Polish October, also known as October 1956, Polish thaw, or Gomułka's thaw, marked a change in the politics of Poland in the second half of 1956. Some social scientists term it the Polish October Revolution, which, while less dramatic than the Hungarian Revolution of 1956, might have had an even deeper impact on the Eastern Bloc and on the Soviet Union's relationship to its satellite states in Eastern Europe.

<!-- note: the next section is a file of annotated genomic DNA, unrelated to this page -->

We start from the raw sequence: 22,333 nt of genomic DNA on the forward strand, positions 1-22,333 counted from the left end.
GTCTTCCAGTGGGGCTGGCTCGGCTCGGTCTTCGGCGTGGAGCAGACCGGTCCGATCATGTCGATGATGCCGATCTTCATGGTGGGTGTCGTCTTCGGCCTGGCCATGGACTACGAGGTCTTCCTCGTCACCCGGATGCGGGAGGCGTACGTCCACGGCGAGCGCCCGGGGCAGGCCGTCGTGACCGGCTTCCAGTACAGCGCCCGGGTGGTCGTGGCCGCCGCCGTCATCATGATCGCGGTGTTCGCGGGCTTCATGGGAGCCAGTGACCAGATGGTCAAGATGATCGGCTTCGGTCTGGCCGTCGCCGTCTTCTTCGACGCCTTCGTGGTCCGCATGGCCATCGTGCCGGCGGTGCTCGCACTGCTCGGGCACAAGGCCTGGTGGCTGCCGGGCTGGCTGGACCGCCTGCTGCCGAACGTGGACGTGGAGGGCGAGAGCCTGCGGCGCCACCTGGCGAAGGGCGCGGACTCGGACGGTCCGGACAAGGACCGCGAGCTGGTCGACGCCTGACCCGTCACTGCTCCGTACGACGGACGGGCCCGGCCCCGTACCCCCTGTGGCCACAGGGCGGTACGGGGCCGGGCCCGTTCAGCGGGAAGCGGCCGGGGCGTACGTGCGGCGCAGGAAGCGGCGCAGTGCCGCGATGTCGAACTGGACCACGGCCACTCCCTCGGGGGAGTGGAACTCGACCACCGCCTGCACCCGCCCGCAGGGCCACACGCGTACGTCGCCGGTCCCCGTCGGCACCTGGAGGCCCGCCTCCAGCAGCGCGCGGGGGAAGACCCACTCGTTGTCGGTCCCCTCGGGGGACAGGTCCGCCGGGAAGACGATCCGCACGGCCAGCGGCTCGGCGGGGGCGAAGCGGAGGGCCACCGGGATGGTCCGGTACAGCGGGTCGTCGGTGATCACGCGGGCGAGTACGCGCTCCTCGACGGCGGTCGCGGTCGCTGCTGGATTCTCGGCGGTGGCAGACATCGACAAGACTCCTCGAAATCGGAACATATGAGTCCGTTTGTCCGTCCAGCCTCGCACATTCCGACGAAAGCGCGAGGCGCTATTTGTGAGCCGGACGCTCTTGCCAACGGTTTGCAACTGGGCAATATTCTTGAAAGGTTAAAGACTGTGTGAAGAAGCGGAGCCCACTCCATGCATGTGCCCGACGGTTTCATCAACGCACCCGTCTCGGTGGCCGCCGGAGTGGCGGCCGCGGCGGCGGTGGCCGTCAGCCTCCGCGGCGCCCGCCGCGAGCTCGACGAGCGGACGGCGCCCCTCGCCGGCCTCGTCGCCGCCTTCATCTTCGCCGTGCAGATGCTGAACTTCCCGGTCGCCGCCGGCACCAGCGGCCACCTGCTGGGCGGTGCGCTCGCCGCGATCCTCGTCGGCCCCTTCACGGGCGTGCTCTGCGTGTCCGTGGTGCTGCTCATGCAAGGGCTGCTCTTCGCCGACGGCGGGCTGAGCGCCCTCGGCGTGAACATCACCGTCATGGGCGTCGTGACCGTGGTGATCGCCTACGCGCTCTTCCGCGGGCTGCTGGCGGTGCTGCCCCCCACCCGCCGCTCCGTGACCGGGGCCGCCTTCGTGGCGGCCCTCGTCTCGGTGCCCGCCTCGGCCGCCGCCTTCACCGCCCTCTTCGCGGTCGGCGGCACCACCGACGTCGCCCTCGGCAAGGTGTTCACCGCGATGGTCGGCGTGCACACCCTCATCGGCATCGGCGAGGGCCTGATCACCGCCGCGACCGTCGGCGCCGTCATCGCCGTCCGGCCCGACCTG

For the People's Republic of Poland, 1956 was a year of transition. The international situation significantly weakened the hard-line Stalinist faction in Poland; Polish communist leader Bolesław Bierut died in March; it was three years since Stalin had died and his successor at the Soviet Union's helm, Nikita Khrushchev, denounced him in February. Protests by workers in June in Poznań had highlighted the people's dissatisfaction with their situation. In October, the events set in motion resulted in the rise in power of the reformers' faction, led by Władysław Gomułka. After brief, but tense, negotiations, the Soviets gave permission for Gomułka to stay in control and made several other concessions resulting in greater autonomy for the Polish government. For Polish citizens this meant a temporary liberalization. Eventually though, hopes for full liberalization were proven false, as Gomułka's regime became more oppressive. Nonetheless, the era of Stalinization in Poland had ended.